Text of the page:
Military couples should be wary before filing for divorce in a foreign country simply because it might be quicker of cheaper than obtaining a divorce in the U.S. A divorce decree from a foreign country generally won’t be recognized in the U.S. unless one of the spouses was domiciled in the foreign country at time of divorce (i.e. resided there with intent that the foreign country be their “permanent home”).
The U.S. Supreme Court established that a State court must have jurisdiction over the parties for a divorce to be valid. Jurisdiction is based on one of the parties being domiciled in the State in which the divorce court is located.
One place this issue absolutely will bite a former spouse is when he or she files to obtain their court-ordered share of the member’s military retired pay. The Defense Finance & Accounting Service (DFAS) will not honor a divorce decree from a foreign country. Per the Uniform Services Former Spouse Protection Act (USFSPA), DFAS can only honor divorce orders from courts of “competent jurisdiction,” which according to the USFSPA does not include courts of foreign countries. Check out DFAS’ frequently asked questions, or FAQs.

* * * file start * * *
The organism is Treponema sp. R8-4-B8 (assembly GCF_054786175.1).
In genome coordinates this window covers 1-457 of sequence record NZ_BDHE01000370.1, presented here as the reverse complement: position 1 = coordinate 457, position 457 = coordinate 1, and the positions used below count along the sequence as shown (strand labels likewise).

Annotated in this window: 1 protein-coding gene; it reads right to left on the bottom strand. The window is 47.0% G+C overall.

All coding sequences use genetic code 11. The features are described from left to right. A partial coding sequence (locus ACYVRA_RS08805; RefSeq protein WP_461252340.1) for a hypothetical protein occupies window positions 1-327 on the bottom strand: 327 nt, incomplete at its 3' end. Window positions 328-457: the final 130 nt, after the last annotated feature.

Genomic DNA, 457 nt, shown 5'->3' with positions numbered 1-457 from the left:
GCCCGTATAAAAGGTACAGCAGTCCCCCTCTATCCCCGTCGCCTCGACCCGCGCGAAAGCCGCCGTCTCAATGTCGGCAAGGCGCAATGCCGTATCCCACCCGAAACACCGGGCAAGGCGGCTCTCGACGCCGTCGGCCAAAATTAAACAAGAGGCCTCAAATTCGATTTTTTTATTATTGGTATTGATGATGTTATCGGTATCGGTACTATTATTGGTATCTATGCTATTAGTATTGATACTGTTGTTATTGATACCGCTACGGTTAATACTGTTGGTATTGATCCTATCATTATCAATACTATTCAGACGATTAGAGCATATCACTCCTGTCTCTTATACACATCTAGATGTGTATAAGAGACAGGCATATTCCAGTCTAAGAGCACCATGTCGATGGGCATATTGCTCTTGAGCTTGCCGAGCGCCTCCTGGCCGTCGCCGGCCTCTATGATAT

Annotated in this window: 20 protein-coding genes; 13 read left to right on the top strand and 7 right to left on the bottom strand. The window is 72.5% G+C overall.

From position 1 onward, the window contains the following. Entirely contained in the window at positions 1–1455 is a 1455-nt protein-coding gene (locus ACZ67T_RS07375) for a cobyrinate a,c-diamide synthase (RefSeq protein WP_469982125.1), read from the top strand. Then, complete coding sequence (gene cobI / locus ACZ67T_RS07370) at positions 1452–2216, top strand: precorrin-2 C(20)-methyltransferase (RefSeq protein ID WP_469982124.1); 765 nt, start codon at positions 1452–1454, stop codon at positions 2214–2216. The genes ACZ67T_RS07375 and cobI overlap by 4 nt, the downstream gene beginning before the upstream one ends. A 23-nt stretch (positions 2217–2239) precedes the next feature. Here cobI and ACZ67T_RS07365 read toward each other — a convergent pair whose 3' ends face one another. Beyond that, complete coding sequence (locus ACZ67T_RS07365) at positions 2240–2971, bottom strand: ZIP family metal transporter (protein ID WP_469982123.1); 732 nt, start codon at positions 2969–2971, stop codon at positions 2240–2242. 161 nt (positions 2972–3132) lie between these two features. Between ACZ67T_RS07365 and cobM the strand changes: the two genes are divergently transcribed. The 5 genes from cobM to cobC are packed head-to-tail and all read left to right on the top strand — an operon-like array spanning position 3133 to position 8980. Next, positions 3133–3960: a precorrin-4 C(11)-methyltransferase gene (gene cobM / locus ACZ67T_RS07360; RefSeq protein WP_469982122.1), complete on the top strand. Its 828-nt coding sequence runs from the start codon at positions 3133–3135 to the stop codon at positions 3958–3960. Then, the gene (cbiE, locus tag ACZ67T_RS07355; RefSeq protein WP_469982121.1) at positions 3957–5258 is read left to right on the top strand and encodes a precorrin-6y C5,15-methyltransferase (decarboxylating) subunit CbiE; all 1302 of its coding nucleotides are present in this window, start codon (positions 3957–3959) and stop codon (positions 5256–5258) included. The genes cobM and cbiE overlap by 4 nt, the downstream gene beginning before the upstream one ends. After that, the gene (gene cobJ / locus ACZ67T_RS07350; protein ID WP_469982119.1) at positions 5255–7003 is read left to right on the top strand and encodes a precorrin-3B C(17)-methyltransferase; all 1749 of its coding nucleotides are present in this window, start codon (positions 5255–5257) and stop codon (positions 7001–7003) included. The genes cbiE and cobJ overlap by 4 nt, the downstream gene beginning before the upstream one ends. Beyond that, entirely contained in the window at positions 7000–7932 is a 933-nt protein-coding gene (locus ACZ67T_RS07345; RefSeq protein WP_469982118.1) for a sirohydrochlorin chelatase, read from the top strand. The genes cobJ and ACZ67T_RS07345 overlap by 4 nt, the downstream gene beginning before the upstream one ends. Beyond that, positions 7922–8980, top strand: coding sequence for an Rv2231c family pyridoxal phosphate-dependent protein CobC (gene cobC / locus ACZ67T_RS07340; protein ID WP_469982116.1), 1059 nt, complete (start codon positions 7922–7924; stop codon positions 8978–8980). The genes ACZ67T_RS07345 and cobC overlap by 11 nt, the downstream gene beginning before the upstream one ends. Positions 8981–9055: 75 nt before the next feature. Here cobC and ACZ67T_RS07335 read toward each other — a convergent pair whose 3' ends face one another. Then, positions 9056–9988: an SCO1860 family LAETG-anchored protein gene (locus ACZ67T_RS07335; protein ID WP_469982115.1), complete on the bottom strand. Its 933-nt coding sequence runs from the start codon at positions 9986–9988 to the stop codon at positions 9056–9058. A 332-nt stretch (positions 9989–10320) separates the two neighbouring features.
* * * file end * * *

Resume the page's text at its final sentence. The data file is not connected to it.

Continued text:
Author Jim Cramp is an attorney and retired active duty colonel. He provides a spectrum of family-related legal services in the greater San Antonio region.